Kellyanne Conway slams 'gender-based' criticism, says her job would be 'more difficult' without faith

Senior White House adviser Kellyanne Conway spoke out on the trials of her role within the Trump administration on last weekend, saying her job would be "more difficult" if not for her religious beliefs.

Conway has served as a spokeswoman for President Trump since managing his successful 2016 campaign, and has continued to act as such in her current White House role. The former CNN political analyst has in the past described criticism of her as "vicious" and "venomous," and discussed that when addressing a crowd of 900 conservative Christians at the Family Leadership Summit in Iowa last Saturday.

"It is just our job to focus on the news and cut out the noise," Conway said. "That is something I try to do very often. But you know, if I wasn't a person of faith, I think it would be a more difficult job."

Conway added that her Christian faith helps her to "stay grounded."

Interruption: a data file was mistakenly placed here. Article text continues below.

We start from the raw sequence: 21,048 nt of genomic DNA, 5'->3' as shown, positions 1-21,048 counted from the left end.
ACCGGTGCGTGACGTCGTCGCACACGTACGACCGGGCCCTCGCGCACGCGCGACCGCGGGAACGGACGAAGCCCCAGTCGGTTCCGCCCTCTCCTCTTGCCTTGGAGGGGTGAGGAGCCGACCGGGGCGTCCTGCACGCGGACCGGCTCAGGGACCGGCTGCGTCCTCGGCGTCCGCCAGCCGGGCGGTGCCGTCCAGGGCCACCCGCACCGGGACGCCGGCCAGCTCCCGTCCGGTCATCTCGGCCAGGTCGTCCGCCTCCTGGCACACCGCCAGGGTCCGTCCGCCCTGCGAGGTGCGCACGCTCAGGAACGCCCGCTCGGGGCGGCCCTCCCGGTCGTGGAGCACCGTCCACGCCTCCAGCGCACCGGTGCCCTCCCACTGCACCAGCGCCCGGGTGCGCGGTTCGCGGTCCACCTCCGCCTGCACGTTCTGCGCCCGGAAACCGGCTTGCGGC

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Conway also spoke on what it means to be a woman in her White House role, saying much of the criticism against her is "gender based."

"It is unbelievable how if I just say something on a television program or the president said something, the reaction is so disconnected from what was just said," Conway said. "If you want to disagree on policy ... then say that, disagree that way. That is what America is. But so much of the criticism of me is gender-based. So much of it is gender based. ... I pray for the country and I pray for my critics."

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Conway's slamming criticism of her as a woman comes after the 50-year-old bashed the idea of feminism during a Q&A session at the Conservative Political Action Conference back in February.

"I was raised to be a strong, independent woman, without anyone saying the word 'feminist' or having a political conversation," Conway then said -- a statement that was met with raucous audience applause.

Conway also said back in February that she thinks women too often feel sorry for themselves, and that there is a "presumptive negativity" around how women are treated and viewed in society.

Now, though, Conway is addressing criticism of herself within the lens of her gender.

"If they are going to criticize policy, that's terrific. But criticizing how I look or what I wear or how I speak is really remarkable and totally undercuts modern feminism, that they are for women," Conway added. "I think a lot of it turned when I showed up at the March for Life and I was overtly a pro-life counselor to the president. A lot of the coverage changed then."

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